Camille Claudel 1915: Berlin Review
Juliette Binoche stars in Bruno Dumont's disturbing portrayal of the French sculptress' days of confinement and quest for a normal life.
BERLIN -- Those familiar with Bruno Dumont’s work can walk into his movies expecting horrific violence, exquisite landscapes, lengthy existential silences, and plenty of grunting sex between French townies in serious need of dental care. So it was all the more intriguing when he took on a project called Camille Claudel 1915, about the tragically gifted turn-of-the-century sculptress, whose long affair with Auguste Rodin eventually drove her to the madhouse, where she would remain until dying from malnutrition-related causes at the height of the Second World War.
Despite the notable lack of sex and violence, this latest effort from the Gallic doom-and-gloom minimalist is very much in line with his oeuvre, offering up a condensed portrait of Claudel’s internment that’s at once grueling and meditative, as well as deeply disturbing in its use of actual handicapped people as supporting cast members. It’s also Dumont’s first film to feature a major star, and Juliette Binoche’s portrayal of the ill-fated artist is a study of restraint peppered with brief outbursts of emotion -- a riveting performance in an imposing, at times off-putting micro-biopic that’s unlikely to augment the auteur’s dedicated fan base.
If it weren’t for the very Dumont-ian decision -- via his typically concentrated use of close-ups -- to focus on the other asylum patients in detail, the movie could have perhaps traveled further than the filmmaker's recent Outside Satan or Hadewijch, which have found less favor in art houses compared with early works like Humanite or The Life of Jesus.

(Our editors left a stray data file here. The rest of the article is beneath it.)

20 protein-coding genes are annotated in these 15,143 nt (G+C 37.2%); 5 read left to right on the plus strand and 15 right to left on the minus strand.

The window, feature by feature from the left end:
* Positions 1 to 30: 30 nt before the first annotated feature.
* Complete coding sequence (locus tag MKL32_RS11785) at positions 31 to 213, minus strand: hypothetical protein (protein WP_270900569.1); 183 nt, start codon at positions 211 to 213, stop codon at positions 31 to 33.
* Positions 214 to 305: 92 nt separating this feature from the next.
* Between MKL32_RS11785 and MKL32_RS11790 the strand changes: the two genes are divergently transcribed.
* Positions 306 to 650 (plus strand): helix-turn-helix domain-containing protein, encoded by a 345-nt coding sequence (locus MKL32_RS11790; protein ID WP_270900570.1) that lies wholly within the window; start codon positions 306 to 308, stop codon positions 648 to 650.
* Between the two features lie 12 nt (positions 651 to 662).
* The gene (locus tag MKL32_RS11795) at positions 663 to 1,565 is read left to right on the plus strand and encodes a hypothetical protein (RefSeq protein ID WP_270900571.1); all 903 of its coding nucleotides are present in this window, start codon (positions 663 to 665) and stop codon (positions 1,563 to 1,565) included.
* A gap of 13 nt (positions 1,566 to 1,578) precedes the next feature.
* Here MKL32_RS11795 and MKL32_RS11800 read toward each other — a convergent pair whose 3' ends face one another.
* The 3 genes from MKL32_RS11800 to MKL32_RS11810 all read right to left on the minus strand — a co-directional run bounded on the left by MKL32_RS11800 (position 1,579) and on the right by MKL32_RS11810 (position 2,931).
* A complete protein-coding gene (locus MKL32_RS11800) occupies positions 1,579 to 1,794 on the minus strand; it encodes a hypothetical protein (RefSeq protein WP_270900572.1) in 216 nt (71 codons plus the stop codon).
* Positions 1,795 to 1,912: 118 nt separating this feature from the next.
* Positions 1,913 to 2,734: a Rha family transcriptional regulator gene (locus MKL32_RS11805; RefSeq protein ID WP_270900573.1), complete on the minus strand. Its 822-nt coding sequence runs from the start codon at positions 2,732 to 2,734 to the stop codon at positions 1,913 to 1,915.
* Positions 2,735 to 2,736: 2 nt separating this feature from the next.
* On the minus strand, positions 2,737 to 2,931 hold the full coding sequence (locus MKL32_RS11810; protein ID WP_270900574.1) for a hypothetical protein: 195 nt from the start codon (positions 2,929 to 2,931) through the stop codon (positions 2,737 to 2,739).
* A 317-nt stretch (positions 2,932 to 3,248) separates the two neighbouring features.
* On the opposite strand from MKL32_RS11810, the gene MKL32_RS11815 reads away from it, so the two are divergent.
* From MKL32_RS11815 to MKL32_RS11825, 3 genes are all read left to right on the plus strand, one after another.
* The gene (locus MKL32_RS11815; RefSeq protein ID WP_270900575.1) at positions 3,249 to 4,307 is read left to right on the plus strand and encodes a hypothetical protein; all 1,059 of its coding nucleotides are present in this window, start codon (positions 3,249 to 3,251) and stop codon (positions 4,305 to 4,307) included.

After all, D.P.-turned-director Bruno Nuytten’s 1988 costumer, Camille Claudel, was an international sensation, sealing Isabelle Adjani’s reputation (she was nominated for an Oscar) and resurrecting the career of a woman whose life was unjustly cut short at the age of 50, when she was confined to the Montdevergues institution in southern France, remaining there until her death 30 years later.
Yet it’s precisely Dumont’s insistence on the most unsettling side of his heroine’s predicament that makes it all the more harrowing. “I can’t stand the sight of these creatures,” Claudel yells at one point, as if echoing the knee-jerk reaction of anyone in the audience witnessing the use of severely disabled individuals on screen, especially when they’re rubbing shoulders with an A-list actress whose beauty has only deepened with the years.
And while many may wonder whether Dumont has crossed the line from art to exploitation -- in his favor, the closing credits cite several mental health associations and professionals involved in the production -- the choice ultimately serves the narrative, underlining the chasm separating Claudel from the other patients, and the fact that she clearly never should have been interned at all, at least in such a facility.